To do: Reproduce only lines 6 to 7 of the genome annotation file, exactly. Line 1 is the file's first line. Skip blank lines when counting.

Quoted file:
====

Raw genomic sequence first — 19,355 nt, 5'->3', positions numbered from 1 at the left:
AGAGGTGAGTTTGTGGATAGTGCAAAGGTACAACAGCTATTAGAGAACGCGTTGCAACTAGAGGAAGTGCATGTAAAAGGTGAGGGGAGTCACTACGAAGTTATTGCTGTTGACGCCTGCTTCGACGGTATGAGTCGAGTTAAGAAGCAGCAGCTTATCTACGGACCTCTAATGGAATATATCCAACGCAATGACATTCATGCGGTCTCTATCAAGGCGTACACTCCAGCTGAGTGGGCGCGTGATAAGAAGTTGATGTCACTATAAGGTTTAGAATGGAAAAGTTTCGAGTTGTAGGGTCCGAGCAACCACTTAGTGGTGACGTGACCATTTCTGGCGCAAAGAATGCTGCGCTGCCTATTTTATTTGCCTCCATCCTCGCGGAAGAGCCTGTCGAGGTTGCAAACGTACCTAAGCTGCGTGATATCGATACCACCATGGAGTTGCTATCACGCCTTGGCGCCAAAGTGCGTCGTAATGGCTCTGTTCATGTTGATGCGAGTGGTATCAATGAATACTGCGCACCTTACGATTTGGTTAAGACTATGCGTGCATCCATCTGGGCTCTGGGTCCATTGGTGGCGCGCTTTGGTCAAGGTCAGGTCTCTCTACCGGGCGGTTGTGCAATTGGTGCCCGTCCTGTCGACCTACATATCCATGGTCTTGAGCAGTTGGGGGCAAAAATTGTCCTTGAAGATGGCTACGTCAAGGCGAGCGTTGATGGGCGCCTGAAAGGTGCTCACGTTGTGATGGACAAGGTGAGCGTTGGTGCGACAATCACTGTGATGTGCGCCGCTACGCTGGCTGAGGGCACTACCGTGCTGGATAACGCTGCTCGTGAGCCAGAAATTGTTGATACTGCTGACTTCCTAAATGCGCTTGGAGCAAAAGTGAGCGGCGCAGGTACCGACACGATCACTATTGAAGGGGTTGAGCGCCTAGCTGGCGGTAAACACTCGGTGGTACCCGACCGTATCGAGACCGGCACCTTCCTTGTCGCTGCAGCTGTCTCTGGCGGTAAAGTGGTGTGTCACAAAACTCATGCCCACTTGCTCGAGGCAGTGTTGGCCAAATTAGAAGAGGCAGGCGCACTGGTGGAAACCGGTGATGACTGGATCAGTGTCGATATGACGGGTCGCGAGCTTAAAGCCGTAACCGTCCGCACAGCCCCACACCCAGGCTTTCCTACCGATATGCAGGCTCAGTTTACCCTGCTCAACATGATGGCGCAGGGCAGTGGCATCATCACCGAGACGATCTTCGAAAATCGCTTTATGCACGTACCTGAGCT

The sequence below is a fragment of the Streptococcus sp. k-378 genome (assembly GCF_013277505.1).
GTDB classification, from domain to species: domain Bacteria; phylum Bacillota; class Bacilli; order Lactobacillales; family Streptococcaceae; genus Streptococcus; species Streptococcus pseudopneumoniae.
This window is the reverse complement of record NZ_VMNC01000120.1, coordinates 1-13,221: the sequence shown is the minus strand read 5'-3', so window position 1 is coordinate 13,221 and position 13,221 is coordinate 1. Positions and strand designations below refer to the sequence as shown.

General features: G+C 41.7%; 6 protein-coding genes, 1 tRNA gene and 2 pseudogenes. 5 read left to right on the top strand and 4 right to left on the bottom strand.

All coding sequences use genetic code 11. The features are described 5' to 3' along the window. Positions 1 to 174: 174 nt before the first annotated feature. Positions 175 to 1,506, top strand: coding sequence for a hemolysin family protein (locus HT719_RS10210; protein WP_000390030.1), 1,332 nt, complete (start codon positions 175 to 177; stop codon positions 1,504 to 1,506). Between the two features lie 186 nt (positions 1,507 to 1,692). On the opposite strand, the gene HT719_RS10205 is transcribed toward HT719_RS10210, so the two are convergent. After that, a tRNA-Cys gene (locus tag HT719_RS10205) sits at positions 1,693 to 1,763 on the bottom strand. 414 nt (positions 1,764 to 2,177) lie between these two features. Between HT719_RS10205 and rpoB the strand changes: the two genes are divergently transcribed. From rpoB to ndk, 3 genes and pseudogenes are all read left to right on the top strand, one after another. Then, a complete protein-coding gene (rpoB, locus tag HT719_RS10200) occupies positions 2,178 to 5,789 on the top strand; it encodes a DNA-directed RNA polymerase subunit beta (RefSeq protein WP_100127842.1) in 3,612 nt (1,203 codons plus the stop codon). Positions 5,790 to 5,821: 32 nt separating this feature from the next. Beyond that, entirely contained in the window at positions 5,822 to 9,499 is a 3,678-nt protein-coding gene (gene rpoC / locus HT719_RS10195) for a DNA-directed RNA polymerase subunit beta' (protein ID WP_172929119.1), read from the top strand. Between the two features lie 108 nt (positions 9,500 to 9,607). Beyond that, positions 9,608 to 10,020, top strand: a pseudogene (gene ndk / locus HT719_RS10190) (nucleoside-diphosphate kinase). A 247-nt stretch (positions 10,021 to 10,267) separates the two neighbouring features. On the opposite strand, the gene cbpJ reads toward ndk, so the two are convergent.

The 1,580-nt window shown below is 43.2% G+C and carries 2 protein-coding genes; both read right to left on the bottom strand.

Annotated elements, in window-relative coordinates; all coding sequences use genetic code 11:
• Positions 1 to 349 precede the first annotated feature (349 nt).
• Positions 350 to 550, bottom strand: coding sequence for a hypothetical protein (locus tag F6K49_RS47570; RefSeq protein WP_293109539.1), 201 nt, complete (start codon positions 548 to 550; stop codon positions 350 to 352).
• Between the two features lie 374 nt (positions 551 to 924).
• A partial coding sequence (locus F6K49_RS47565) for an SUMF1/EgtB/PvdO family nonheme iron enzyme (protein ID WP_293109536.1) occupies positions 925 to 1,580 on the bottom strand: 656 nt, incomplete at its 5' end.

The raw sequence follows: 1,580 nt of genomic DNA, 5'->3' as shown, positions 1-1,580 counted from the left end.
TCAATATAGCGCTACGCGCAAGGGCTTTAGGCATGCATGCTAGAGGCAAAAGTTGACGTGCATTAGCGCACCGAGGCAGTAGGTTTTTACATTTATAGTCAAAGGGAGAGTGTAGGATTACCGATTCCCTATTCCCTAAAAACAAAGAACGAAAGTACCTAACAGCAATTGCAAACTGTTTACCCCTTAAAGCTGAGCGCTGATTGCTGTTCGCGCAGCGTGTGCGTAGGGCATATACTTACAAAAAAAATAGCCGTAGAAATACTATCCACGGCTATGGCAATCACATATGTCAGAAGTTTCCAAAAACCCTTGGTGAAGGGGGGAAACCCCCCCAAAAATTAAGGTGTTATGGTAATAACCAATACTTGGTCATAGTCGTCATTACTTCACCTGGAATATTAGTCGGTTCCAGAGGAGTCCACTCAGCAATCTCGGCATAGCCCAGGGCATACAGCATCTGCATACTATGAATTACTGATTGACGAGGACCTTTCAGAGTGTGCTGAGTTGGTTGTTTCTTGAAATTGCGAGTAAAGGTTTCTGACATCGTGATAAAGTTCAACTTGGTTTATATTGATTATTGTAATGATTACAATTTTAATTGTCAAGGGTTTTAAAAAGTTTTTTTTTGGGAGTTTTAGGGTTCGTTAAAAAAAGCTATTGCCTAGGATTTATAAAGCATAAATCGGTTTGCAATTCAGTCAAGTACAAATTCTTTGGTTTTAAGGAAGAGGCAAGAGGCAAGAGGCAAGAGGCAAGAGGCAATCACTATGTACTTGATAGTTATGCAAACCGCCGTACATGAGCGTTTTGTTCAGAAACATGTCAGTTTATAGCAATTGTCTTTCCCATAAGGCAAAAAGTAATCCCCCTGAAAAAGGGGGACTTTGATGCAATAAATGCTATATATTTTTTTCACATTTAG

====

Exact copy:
General features: G+C 41.7%; 6 protein-coding genes, 1 tRNA gene and 2 pseudogenes. 5 read left to right on the top strand and 4 right to left on the bottom strand.

All coding sequences use genetic code 11. The features are described 5' to 3' along the window. Positions 1 to 174: 174 nt before the first annotated feature. Positions 175 to 1,506, top strand: coding sequence for a hemolysin family protein (locus HT719_RS10210; protein WP_000390030.1), 1,332 nt, complete (start codon positions 175 to 177; stop codon positions 1,504 to 1,506). Between the two features lie 186 nt (positions 1,507 to 1,692). On the opposite strand, the gene HT719_RS10205 is transcribed toward HT719_RS10210, so the two are convergent. After that, a tRNA-Cys gene (locus tag HT719_RS10205) sits at positions 1,693 to 1,763 on the bottom strand. 414 nt (positions 1,764 to 2,177) lie between these two features. Between HT719_RS10205 and rpoB the strand changes: the two genes are divergently transcribed. From rpoB to ndk, 3 genes and pseudogenes are all read left to right on the top strand, one after another. Then, a complete protein-coding gene (rpoB, locus tag HT719_RS10200) occupies positions 2,178 to 5,789 on the top strand; it encodes a DNA-directed RNA polymerase subunit beta (RefSeq protein WP_100127842.1) in 3,612 nt (1,203 codons plus the stop codon). Positions 5,790 to 5,821: 32 nt separating this feature from the next. Beyond that, entirely contained in the window at positions 5,822 to 9,499 is a 3,678-nt protein-coding gene (gene rpoC / locus HT719_RS10195) for a DNA-directed RNA polymerase subunit beta' (protein ID WP_172929119.1), read from the top strand. Between the two features lie 108 nt (positions 9,500 to 9,607). Beyond that, positions 9,608 to 10,020, top strand: a pseudogene (gene ndk / locus HT719_RS10190) (nucleoside-diphosphate kinase). A 247-nt stretch (positions 10,021 to 10,267) separates the two neighbouring features. On the opposite strand, the gene cbpJ reads toward ndk, so the two are convergent.